Chapter 1 : Chapter One
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It was a cool night. The Dursley’s were out with Aunt Marge, Vernon’s despicably cruel sister. As always, Harry was in his cupboard reading. Not for the first time in his life, Harry felt completely alone. He had no friends, no future and he had no family. The only people who cared for him were his parents, and they had died in a car crash when he was a baby.
Harry stuck his head out of the cupboard. Not a peep. He glanced at the clock. The Dursley’s wouldn’t be back for ages.
When the Dursley’s were out, Harry enjoyed exploring the house. Dudley had a number of toys that he never used, such as his Super Nintendo entertainment system that Harry loved. It was new out too, Dudley had begged his father for it, played it twice and then left it in the corner of the room, forgotten. Harry had gotten quite good at the games he had played them so often. The Dursley's left him alone a lot. Harry closed the cupboard door and went upstairs.
Dudley’s room was a pigsty. He was messy and didn’t care about personal hygiene. His bed was unmade and had a gigantic butt print on the mattress. The bed frame dipped in the middle.
Harry sat on the edge of Dudley’s bed and started to play. He loved it when he was left alone.
Harry looked up and ran to the window. No car.
The sound was coming from the attic.
Harry grabbed Dursley’s rounder’s bat and left the room. The ladder to the attic pulled down with ease and Harry’s 11 year old body scampered up the stairs quickly. He unbolted the attic door and slid inside, hoisting himself up with his scrawny elbows.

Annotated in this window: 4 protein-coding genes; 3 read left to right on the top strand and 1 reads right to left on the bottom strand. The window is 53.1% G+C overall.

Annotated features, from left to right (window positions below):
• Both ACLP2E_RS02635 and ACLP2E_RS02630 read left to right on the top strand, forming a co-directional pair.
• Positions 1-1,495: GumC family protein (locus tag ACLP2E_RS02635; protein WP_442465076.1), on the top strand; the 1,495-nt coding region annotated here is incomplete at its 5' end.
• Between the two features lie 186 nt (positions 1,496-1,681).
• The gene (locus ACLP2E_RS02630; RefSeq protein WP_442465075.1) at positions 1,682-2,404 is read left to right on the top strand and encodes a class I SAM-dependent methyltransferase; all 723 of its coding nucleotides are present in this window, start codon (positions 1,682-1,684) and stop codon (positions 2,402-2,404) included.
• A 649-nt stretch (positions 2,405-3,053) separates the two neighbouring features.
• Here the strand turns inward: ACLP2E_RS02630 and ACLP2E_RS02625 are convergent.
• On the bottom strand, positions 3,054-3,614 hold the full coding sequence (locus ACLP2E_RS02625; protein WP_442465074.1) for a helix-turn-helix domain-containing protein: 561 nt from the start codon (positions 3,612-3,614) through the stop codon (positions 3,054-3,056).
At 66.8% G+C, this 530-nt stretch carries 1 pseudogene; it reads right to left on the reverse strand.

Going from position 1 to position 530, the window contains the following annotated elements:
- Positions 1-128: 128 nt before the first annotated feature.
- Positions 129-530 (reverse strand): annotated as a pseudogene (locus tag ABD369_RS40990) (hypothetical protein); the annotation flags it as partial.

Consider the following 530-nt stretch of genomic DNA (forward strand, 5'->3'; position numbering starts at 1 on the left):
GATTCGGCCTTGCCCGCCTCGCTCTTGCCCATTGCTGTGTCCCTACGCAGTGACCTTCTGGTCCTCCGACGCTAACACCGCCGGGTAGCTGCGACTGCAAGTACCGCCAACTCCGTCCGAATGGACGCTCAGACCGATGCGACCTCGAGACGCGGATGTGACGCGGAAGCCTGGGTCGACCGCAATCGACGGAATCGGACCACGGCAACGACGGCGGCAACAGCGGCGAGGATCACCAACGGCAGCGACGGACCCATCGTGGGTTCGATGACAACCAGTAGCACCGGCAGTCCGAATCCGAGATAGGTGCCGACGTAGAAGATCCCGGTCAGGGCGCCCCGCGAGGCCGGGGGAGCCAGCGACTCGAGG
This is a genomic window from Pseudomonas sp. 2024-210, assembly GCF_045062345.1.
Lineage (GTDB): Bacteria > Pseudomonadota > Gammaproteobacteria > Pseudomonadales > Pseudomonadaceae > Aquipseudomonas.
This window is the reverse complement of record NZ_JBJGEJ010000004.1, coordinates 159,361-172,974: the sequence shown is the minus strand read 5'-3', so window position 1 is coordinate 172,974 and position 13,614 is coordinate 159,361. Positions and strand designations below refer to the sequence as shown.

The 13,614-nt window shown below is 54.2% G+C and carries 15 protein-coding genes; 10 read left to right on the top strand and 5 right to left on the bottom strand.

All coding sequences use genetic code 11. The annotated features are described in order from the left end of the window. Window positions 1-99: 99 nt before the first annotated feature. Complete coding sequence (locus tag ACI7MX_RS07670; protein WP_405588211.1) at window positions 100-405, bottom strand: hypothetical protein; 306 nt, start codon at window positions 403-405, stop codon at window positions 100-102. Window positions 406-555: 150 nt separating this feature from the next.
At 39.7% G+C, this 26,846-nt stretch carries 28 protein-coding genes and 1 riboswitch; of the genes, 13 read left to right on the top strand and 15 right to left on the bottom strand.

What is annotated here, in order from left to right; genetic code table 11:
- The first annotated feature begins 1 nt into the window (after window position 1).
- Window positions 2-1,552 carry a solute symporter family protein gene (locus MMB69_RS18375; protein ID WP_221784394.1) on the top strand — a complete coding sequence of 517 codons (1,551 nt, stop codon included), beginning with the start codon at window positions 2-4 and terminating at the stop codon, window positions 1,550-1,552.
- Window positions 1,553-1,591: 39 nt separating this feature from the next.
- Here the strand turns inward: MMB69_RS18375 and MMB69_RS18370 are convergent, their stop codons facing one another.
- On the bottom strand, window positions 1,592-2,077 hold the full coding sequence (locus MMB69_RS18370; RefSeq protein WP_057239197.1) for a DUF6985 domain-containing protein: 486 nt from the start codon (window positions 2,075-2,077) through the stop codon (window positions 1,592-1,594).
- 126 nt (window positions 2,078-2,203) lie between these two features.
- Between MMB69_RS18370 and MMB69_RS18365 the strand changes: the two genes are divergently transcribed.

The attic was empty and slightly lit by the windows on the roof. The attic was filled with boxes, stacked up two or three against the walls of the roof. He leant the bat by the attic entrance and straightened up.
Harry looked at the boxes. Some were labelled, some were not.
‘Dudley’s baby clothes’ one said.
‘Wedding’ another said. Harry thought they would have needed another two boxes just for Uncle Vernon’s suit.
There were so many boxes. Aunt Petunia must have saved everything from Dudley’s childhood. Not one box was labelled ‘Harry’
There was a stack of mouldy boxes in the corner, abandoned and not part of the Dursley’s family of boxes. Harry approached the boxes, ducking his head because the low ceiling.
The top box was labelled with one word.
Harry’s shaking hand lifted the box flap and stared at the contents. Looking up at him was his mother, five years old and hugging a beagle. Harry had never seen his mother’s baby photos, and here they were, perfectly preserved and living above his head for 11 years. There were a number of items, his mother’s birth certificate, along with her death certificate, lipstick he guessed she wore often as the pictures he had seen showed her with a pretty shade of pink on her lips, a poem she wrote about her parents and Harry’s birth certificate.
Harry looked at these precious documents, proving that once his mother was alive. A tear rolled slowly down Harry’s cheek as he looked at his beloved mother, taken away cruelly from the world by a steel monster.
Harry lifted the box to the floor and took a peek in the second one.
A stack of photos crowded in the corner, half covered with some sort of robe and a necklace. The robe was emerald green, like Harry’s eyes. The photos were brown and half chewed by what Harry suspected were rats.
The photos showed Harry as a child, smiling as his mother held him, laughing at the camera, looking at his father and another guy with a beard laughing. There were some of his parents as children too. Harry’s favourite was a photo of him and his parents. He placed it in his back pocket. These boxes hadn’t been touched in years, no one would notice. He picked up the gold necklace. It had a tiny hourglass in the middle and around the necklace were circles that had inscribed ‘I mark the hours every one nor have I yet outrun the sun. My use and value unto you are gauged by what you have to do.’
Harry noticed that the middle part spun. Harry spun it clockwise many times with his finger, making a game out of it.
He didn’t notice that his surroundings were quickly changing.
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